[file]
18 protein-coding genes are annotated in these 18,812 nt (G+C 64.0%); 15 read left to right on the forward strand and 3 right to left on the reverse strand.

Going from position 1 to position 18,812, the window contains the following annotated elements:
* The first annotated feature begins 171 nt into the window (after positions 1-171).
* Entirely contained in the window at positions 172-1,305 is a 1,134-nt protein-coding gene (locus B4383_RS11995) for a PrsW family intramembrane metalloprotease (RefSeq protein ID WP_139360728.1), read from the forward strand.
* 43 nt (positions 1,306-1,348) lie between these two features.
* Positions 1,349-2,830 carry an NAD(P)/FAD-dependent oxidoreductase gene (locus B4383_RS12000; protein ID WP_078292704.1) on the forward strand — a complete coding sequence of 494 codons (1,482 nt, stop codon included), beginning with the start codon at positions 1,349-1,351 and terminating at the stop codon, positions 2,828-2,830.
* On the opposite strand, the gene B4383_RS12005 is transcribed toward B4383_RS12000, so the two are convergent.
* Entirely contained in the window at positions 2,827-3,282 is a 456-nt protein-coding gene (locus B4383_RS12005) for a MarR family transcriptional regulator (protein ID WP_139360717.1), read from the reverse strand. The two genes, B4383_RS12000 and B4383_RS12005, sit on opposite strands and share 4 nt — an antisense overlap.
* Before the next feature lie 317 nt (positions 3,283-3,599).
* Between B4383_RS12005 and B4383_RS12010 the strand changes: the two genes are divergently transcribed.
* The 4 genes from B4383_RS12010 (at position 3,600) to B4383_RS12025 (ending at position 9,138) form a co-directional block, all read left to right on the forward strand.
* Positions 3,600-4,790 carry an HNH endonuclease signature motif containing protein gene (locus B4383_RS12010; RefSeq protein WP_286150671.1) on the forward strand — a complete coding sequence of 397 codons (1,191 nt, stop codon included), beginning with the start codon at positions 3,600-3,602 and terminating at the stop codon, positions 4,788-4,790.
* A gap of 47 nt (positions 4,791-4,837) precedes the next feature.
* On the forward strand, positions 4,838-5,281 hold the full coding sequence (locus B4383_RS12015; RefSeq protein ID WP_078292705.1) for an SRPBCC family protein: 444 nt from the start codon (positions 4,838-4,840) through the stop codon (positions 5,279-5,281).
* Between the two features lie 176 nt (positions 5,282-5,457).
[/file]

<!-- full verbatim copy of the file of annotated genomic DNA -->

18 protein-coding genes are annotated in these 18,812 nt (G+C 64.0%); 15 read left to right on the forward strand and 3 right to left on the reverse strand.

Going from position 1 to position 18,812, the window contains the following annotated elements:
* The first annotated feature begins 171 nt into the window (after positions 1-171).
* Entirely contained in the window at positions 172-1,305 is a 1,134-nt protein-coding gene (locus B4383_RS11995) for a PrsW family intramembrane metalloprotease (RefSeq protein ID WP_139360728.1), read from the forward strand.
* 43 nt (positions 1,306-1,348) lie between these two features.
* Positions 1,349-2,830 carry an NAD(P)/FAD-dependent oxidoreductase gene (locus B4383_RS12000; protein ID WP_078292704.1) on the forward strand — a complete coding sequence of 494 codons (1,482 nt, stop codon included), beginning with the start codon at positions 1,349-1,351 and terminating at the stop codon, positions 2,828-2,830.
* On the opposite strand, the gene B4383_RS12005 is transcribed toward B4383_RS12000, so the two are convergent.
* Entirely contained in the window at positions 2,827-3,282 is a 456-nt protein-coding gene (locus B4383_RS12005) for a MarR family transcriptional regulator (protein ID WP_139360717.1), read from the reverse strand. The two genes, B4383_RS12000 and B4383_RS12005, sit on opposite strands and share 4 nt — an antisense overlap.
* Before the next feature lie 317 nt (positions 3,283-3,599).
* Between B4383_RS12005 and B4383_RS12010 the strand changes: the two genes are divergently transcribed.
* The 4 genes from B4383_RS12010 (at position 3,600) to B4383_RS12025 (ending at position 9,138) form a co-directional block, all read left to right on the forward strand.
* Positions 3,600-4,790 carry an HNH endonuclease signature motif containing protein gene (locus B4383_RS12010; RefSeq protein WP_286150671.1) on the forward strand — a complete coding sequence of 397 codons (1,191 nt, stop codon included), beginning with the start codon at positions 3,600-3,602 and terminating at the stop codon, positions 4,788-4,790.
* A gap of 47 nt (positions 4,791-4,837) precedes the next feature.
* On the forward strand, positions 4,838-5,281 hold the full coding sequence (locus B4383_RS12015; RefSeq protein ID WP_078292705.1) for an SRPBCC family protein: 444 nt from the start codon (positions 4,838-4,840) through the stop codon (positions 5,279-5,281).
* Between the two features lie 176 nt (positions 5,282-5,457).